“If I’m under arrest for doing something absolutely wrong and I’m trying to fight back or run, then that’s wrong,” he says. “I’m accountable for my actions and my wrongdoings.”

There is one demographic area, though, that Crockarell would like to parallel the population: the officers in the police department itself. 

In the 2010 report, the demographics of the department’s sworn officers were listed as 81% white, 13.3% Black, 3.6% Hispanic, and 2.1% “other.” Slightly over 11% were women. At the end of 2019, those numbers were 79% white, 11% Black, 5% Hispanic, and 3% “other.” Approximately 13% were women.

“Our goal is to mirror our population we serve,” he says. But he says the way police are portrayed in the media is a barrier to that goal. “I see the news, too, and some of it is so not the real truth about who police officers are. But that narrative is out there, so it’s going to be tougher and tougher to recruit and retain.”

What The Future Looks Like

Chief Ansley is credited for changing the culture of the Clarksville Police Department over the past 13 years, and Crockarell admits he is inheriting the “solid foundation” that Ansley laid. The CALEA accreditation process made it easy for them to tell the mayor what plans they have in place to prevent a situation like the death of George Floyd, he says, and it keeps the department in line on its policies and procedure.

But despite a seemingly promising future for his department, the new chief also laments the current culture that surrounds police nationwide. 

“Police officers were heroes,” Crockarell says. “We were public safety heroes, we were on the radio, people were bringing food, we were (viewed similarly to)  nurses and doctors, and all that. And then these few officers in Minneapolis changed it like that, and now people want to dismantle our agency because of some bad actors.”

Tucker, the president of CORR in Clarksville, says she, for one, will be monitoring the department. She wants officers to be less quick to display a firearm when a Black person is not a threat, to ensure there’s evidence when arresting someone for a crime, and when there is an incident of police brutality, to “stop sweeping it under the rug and address the situation.”

The department insists it is transparent and speaks up when necessary. In fact, the CALEA assessments show a significant drop in complaints from citizens since 2012. Gill attributes that to two things. One is the recent deployment of body cameras on 100% of Clarksville police officers. The other is that “officers know that they will be held accountable for their actions,” he says.

Stegall, who recently took a trip to Minneapolis to speak at events and sit down with local leaders about peaceful protest, said that there was a pronounced difference between the way Clarksville and Minneapolis police officers were reacting to Floyd’s death.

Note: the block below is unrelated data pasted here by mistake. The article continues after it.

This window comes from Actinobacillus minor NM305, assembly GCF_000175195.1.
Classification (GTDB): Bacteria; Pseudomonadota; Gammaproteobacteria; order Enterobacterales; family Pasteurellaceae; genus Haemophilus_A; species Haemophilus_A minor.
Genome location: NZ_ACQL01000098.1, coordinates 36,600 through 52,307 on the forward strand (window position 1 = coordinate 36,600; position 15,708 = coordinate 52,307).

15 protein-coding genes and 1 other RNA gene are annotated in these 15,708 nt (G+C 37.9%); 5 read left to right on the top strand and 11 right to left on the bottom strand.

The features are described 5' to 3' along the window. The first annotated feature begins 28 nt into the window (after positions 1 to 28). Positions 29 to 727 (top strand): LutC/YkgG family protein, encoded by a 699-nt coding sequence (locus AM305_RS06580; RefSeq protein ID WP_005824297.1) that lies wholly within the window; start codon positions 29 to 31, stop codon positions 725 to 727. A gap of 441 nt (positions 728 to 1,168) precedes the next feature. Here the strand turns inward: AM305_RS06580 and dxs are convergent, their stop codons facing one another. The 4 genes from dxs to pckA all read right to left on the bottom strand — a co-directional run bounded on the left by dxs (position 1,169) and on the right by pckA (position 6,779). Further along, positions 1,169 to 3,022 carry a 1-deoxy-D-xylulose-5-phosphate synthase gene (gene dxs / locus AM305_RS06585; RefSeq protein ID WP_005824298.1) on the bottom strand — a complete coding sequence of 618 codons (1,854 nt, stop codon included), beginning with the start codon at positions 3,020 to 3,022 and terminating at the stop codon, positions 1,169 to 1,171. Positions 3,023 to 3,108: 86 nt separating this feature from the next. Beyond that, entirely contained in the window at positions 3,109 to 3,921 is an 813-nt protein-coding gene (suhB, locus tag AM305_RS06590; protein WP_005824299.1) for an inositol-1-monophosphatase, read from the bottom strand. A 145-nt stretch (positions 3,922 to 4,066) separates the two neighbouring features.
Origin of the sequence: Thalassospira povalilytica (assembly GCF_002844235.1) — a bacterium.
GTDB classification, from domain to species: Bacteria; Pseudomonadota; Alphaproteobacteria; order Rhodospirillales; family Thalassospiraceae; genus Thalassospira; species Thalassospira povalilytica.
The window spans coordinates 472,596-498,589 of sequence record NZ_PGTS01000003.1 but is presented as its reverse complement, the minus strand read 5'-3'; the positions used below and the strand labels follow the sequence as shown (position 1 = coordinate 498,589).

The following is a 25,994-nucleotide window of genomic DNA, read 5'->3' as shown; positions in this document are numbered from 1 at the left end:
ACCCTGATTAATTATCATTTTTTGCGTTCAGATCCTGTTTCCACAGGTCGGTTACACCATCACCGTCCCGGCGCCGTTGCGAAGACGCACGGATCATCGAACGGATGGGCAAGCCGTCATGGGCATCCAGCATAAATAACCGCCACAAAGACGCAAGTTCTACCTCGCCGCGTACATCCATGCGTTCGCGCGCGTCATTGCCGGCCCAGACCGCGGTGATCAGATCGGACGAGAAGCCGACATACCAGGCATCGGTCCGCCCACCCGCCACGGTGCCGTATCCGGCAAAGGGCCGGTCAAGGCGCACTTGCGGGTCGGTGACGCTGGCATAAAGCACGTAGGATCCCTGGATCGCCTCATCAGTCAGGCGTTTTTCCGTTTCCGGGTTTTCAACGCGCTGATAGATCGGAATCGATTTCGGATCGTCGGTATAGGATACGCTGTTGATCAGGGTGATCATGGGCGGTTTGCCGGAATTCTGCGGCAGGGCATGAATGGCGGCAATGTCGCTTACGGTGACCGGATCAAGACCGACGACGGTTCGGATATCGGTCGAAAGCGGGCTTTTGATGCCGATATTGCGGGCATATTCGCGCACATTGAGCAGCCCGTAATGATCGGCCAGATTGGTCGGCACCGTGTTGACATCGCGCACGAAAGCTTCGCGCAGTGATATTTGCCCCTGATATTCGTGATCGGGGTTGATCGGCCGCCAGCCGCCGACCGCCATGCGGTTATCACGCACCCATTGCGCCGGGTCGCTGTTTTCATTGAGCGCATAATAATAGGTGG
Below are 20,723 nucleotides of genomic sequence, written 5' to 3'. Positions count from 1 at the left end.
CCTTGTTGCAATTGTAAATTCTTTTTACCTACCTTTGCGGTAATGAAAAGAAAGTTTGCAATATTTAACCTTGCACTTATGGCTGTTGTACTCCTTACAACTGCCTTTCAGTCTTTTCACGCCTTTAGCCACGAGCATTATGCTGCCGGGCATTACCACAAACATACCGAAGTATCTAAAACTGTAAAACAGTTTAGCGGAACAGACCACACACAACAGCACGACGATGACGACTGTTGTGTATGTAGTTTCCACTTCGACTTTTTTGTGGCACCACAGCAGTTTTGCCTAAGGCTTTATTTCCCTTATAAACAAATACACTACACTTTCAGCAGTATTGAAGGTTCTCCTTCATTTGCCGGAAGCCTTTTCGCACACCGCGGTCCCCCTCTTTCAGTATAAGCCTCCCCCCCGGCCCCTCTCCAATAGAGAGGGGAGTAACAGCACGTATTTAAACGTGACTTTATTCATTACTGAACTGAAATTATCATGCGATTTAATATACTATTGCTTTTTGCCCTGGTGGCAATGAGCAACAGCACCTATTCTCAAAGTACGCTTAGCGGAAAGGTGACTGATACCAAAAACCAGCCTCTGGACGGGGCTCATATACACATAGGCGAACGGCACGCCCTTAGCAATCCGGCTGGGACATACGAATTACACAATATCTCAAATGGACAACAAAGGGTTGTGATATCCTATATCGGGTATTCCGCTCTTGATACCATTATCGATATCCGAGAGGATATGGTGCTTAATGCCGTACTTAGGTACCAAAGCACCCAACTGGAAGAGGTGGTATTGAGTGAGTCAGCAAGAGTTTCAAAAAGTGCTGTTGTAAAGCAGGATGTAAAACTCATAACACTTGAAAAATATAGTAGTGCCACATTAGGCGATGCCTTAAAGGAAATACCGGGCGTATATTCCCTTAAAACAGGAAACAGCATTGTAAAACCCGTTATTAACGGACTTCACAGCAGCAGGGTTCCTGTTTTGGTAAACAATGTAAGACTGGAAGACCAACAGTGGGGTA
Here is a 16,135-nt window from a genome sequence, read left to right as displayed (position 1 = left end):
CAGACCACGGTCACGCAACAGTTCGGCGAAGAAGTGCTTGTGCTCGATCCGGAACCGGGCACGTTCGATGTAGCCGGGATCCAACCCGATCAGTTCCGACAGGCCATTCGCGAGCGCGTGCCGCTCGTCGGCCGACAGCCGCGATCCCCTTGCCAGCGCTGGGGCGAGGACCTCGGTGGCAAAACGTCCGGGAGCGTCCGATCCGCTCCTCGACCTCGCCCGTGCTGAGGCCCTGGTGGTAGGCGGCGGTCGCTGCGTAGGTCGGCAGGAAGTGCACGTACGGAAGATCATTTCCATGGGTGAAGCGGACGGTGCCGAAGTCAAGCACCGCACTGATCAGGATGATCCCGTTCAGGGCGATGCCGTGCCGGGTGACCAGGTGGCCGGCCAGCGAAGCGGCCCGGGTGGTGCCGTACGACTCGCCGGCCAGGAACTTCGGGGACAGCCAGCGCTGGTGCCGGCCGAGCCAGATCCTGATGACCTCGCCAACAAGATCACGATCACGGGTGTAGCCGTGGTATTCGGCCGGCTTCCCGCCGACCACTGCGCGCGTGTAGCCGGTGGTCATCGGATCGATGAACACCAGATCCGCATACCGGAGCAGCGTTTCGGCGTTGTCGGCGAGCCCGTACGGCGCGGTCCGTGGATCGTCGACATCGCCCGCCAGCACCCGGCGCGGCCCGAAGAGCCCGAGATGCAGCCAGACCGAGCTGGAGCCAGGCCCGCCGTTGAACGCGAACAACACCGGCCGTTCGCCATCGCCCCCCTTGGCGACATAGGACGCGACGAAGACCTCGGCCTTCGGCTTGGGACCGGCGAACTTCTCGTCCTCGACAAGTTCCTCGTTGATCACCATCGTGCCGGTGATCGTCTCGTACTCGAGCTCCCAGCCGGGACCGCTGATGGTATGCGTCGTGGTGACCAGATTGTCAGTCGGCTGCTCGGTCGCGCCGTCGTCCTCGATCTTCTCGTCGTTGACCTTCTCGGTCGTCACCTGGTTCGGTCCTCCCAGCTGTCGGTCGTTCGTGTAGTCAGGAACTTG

Leonia Tucker, president of the Commission on Religion and Racism says she wants officers to be less quick to display a firearm when a Black person is not a threat and when there is an incident of police brutality, to address it clearly. 

In Minneapolis, “instead of having compassion for the community for what happened, they’re sticking to backing the vileness and crookedness in the police department,” Stegall says. “Like, don’t try to justify somebody’s characteristics, just because y’all have a good relationship amongst each other. His actions spoke louder.”

In Clarksville, though, he says officers “voiced how they feel about the situation that happened with George Floyd and how disgusted they were.” 

“The difference between a good cop and a bad cop,” Stegall says, “is a good cop will speak up when something isn’t right.”

That’s what Crockarell says he plans to do. When he was first appointed in January, COVID19 and the unique challenges the virus brought to the department was all that was on his mind. But now he can’t stop thinking about how the department must continue to be professional, review and revise its policies as necessary, and get more diverse. And as he does that, he hopes the community won’t stop supporting his department.

“What happened in Minneapolis, it hurts us because we wear this uniform,” Crockarell says. “We’re proud to wear it, but where we go now in the streets, people look at us, and they think of that. But they don’t really know who we are, and that to us is really bothersome. We have to earn the benefit of the doubt. Every time one of these things happens, they won’t give us the benefit of the doubt anymore, and we have to start over and we have to earn it back.”


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Celia Darrough
Celia Darrough

Celia Darrough is a freelance journalist based in Clarksville. She is the former senior news editor for Bustle and has also written for Mic, Refinery29, and Thrillist. Celia has lived and reported all across the country, from Alaska and Oregon to New York City and now Tennessee. You can follow her on Twitter at @celiadarrough.